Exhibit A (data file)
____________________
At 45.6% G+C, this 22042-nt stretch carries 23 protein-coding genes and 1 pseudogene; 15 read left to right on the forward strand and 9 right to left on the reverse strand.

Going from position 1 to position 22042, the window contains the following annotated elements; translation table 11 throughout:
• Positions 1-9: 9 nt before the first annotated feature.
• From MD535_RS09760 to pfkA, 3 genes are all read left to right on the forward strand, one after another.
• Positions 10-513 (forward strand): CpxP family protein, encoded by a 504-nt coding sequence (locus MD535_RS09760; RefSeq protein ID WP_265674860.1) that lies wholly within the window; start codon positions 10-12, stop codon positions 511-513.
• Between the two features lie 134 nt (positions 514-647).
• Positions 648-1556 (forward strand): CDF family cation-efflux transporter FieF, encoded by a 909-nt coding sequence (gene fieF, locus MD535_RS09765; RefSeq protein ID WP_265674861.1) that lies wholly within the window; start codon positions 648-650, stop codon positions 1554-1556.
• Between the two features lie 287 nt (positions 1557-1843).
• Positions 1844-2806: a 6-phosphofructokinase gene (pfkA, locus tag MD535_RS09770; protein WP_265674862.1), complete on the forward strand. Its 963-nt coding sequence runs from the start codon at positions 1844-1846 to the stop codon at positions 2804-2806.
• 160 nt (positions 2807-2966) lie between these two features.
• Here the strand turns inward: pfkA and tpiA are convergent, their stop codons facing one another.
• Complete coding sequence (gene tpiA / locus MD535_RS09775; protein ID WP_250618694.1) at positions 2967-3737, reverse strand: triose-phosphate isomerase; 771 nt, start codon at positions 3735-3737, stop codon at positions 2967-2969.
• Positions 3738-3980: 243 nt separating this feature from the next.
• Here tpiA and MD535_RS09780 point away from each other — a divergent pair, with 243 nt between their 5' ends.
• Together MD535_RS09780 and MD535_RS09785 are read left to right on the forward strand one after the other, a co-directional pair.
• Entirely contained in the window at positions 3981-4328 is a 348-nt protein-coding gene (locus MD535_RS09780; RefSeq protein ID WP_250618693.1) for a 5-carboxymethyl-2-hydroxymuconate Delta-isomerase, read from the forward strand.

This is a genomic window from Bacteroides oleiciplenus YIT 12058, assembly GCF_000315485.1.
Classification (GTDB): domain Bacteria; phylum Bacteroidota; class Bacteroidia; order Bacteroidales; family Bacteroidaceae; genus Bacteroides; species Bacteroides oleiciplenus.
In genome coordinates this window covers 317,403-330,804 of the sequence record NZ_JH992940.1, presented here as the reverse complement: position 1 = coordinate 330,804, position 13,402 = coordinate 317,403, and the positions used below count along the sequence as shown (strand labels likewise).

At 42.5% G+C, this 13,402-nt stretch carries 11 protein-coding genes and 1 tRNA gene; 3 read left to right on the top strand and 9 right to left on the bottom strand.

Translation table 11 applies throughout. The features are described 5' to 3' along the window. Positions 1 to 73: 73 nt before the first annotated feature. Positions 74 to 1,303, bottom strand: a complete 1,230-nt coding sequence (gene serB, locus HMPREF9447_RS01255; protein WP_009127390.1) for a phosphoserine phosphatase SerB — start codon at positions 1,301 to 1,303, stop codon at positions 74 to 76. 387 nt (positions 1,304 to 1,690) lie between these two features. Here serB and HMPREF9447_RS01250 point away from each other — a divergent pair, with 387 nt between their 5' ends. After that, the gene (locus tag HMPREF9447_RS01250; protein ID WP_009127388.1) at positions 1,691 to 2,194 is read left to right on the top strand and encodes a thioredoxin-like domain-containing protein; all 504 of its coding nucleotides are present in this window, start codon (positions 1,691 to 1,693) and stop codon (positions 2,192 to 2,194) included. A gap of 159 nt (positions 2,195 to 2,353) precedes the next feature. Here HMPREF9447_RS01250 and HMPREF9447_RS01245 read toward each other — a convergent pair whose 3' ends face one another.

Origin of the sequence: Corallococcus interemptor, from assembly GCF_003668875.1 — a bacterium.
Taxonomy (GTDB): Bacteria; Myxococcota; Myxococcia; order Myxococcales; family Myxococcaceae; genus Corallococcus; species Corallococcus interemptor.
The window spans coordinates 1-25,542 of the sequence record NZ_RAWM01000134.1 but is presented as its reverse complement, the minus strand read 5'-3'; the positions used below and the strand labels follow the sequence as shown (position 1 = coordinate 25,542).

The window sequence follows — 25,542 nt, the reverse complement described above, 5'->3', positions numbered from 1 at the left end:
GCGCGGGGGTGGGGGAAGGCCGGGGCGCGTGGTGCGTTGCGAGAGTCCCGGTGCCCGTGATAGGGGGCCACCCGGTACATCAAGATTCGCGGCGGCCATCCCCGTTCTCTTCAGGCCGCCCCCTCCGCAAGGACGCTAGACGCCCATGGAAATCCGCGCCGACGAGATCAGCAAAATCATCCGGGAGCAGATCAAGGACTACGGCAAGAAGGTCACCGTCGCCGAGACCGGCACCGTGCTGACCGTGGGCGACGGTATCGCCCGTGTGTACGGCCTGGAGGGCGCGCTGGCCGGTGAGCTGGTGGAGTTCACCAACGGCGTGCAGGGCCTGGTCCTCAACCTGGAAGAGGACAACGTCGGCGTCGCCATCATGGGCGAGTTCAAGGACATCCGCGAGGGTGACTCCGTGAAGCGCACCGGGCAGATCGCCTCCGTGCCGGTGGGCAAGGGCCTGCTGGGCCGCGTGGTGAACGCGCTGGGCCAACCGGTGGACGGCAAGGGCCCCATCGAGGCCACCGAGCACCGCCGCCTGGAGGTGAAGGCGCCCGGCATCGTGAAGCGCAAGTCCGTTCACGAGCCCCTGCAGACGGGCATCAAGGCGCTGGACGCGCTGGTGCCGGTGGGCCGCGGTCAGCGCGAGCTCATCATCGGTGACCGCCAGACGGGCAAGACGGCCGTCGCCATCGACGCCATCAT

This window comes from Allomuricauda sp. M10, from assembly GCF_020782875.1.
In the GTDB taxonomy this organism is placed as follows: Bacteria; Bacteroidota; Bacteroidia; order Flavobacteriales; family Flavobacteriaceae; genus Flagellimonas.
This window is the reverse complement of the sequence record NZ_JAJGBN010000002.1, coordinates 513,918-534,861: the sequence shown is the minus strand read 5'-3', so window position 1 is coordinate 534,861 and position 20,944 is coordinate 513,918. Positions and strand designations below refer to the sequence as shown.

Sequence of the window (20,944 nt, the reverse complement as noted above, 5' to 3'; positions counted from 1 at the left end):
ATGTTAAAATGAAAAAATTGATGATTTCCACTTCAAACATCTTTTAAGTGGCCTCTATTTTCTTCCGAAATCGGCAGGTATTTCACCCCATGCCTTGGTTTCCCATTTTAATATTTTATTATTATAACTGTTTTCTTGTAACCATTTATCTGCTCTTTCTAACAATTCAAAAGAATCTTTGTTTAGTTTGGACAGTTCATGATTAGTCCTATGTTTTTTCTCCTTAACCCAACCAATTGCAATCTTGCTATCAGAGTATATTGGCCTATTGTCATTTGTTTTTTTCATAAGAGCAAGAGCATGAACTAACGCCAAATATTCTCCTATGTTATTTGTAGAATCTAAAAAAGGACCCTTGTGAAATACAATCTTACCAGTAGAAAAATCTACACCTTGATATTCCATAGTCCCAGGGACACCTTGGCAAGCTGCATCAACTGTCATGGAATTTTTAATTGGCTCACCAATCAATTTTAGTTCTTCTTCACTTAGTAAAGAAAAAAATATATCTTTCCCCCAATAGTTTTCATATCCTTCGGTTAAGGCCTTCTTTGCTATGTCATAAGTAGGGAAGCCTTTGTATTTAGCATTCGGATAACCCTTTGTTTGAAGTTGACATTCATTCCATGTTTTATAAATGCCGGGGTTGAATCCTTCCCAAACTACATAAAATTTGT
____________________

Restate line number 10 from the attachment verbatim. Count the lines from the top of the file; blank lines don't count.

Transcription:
• 160 nt (positions 2807-2966) lie between these two features.